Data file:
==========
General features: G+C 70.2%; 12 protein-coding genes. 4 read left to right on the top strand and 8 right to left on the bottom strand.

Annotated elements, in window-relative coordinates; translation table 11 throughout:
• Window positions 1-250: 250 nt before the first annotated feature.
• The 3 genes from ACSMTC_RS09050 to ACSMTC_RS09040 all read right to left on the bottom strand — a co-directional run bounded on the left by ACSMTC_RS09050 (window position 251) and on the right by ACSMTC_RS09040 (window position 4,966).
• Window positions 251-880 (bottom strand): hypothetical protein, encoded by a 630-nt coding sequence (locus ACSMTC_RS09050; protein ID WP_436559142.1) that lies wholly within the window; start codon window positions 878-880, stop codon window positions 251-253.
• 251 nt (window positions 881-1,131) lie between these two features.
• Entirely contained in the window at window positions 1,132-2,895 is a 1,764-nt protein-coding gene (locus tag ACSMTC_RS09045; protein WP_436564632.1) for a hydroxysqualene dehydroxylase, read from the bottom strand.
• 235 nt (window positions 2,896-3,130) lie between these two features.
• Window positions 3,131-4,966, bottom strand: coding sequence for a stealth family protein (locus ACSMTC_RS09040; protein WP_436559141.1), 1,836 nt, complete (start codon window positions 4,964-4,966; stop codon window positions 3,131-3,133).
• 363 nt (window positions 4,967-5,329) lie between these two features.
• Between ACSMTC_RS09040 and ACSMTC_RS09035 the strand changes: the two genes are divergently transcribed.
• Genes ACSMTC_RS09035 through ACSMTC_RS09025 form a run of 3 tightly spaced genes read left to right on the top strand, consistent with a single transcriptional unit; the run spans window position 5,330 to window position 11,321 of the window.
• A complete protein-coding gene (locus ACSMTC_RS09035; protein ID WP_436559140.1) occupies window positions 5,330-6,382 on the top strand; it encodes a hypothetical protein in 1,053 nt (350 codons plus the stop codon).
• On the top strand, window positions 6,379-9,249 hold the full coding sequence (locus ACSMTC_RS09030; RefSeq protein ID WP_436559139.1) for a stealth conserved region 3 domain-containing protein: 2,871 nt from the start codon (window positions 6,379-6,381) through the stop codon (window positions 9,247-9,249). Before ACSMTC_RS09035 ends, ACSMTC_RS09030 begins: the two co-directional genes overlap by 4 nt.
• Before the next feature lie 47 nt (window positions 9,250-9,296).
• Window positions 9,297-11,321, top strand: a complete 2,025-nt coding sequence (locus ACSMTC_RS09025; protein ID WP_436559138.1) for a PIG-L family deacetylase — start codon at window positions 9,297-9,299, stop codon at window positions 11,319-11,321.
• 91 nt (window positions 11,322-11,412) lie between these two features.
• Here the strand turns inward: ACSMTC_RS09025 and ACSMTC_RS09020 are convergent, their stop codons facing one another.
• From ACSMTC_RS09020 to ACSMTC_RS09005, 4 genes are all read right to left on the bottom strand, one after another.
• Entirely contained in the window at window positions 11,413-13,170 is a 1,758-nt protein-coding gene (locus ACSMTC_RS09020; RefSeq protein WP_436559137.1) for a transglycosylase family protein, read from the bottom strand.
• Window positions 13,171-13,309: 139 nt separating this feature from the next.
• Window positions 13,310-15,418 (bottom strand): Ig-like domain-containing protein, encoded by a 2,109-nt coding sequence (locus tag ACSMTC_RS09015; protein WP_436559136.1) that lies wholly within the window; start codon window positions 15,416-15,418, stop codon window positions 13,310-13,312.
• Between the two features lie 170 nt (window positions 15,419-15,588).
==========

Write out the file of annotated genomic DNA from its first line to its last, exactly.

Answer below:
General features: G+C 70.2%; 12 protein-coding genes. 4 read left to right on the top strand and 8 right to left on the bottom strand.

Annotated elements, in window-relative coordinates; translation table 11 throughout:
• Window positions 1-250: 250 nt before the first annotated feature.
• The 3 genes from ACSMTC_RS09050 to ACSMTC_RS09040 all read right to left on the bottom strand — a co-directional run bounded on the left by ACSMTC_RS09050 (window position 251) and on the right by ACSMTC_RS09040 (window position 4,966).
• Window positions 251-880 (bottom strand): hypothetical protein, encoded by a 630-nt coding sequence (locus ACSMTC_RS09050; protein ID WP_436559142.1) that lies wholly within the window; start codon window positions 878-880, stop codon window positions 251-253.
• 251 nt (window positions 881-1,131) lie between these two features.
• Entirely contained in the window at window positions 1,132-2,895 is a 1,764-nt protein-coding gene (locus tag ACSMTC_RS09045; protein WP_436564632.1) for a hydroxysqualene dehydroxylase, read from the bottom strand.
• 235 nt (window positions 2,896-3,130) lie between these two features.
• Window positions 3,131-4,966, bottom strand: coding sequence for a stealth family protein (locus ACSMTC_RS09040; protein WP_436559141.1), 1,836 nt, complete (start codon window positions 4,964-4,966; stop codon window positions 3,131-3,133).
• 363 nt (window positions 4,967-5,329) lie between these two features.
• Between ACSMTC_RS09040 and ACSMTC_RS09035 the strand changes: the two genes are divergently transcribed.
• Genes ACSMTC_RS09035 through ACSMTC_RS09025 form a run of 3 tightly spaced genes read left to right on the top strand, consistent with a single transcriptional unit; the run spans window position 5,330 to window position 11,321 of the window.
• A complete protein-coding gene (locus ACSMTC_RS09035; protein ID WP_436559140.1) occupies window positions 5,330-6,382 on the top strand; it encodes a hypothetical protein in 1,053 nt (350 codons plus the stop codon).
• On the top strand, window positions 6,379-9,249 hold the full coding sequence (locus ACSMTC_RS09030; RefSeq protein ID WP_436559139.1) for a stealth conserved region 3 domain-containing protein: 2,871 nt from the start codon (window positions 6,379-6,381) through the stop codon (window positions 9,247-9,249). Before ACSMTC_RS09035 ends, ACSMTC_RS09030 begins: the two co-directional genes overlap by 4 nt.
• Before the next feature lie 47 nt (window positions 9,250-9,296).
• Window positions 9,297-11,321, top strand: a complete 2,025-nt coding sequence (locus ACSMTC_RS09025; protein ID WP_436559138.1) for a PIG-L family deacetylase — start codon at window positions 9,297-9,299, stop codon at window positions 11,319-11,321.
• 91 nt (window positions 11,322-11,412) lie between these two features.
• Here the strand turns inward: ACSMTC_RS09025 and ACSMTC_RS09020 are convergent, their stop codons facing one another.
• From ACSMTC_RS09020 to ACSMTC_RS09005, 4 genes are all read right to left on the bottom strand, one after another.
• Entirely contained in the window at window positions 11,413-13,170 is a 1,758-nt protein-coding gene (locus ACSMTC_RS09020; RefSeq protein WP_436559137.1) for a transglycosylase family protein, read from the bottom strand.
• Window positions 13,171-13,309: 139 nt separating this feature from the next.
• Window positions 13,310-15,418 (bottom strand): Ig-like domain-containing protein, encoded by a 2,109-nt coding sequence (locus tag ACSMTC_RS09015; protein WP_436559136.1) that lies wholly within the window; start codon window positions 15,416-15,418, stop codon window positions 13,310-13,312.
• Between the two features lie 170 nt (window positions 15,419-15,588).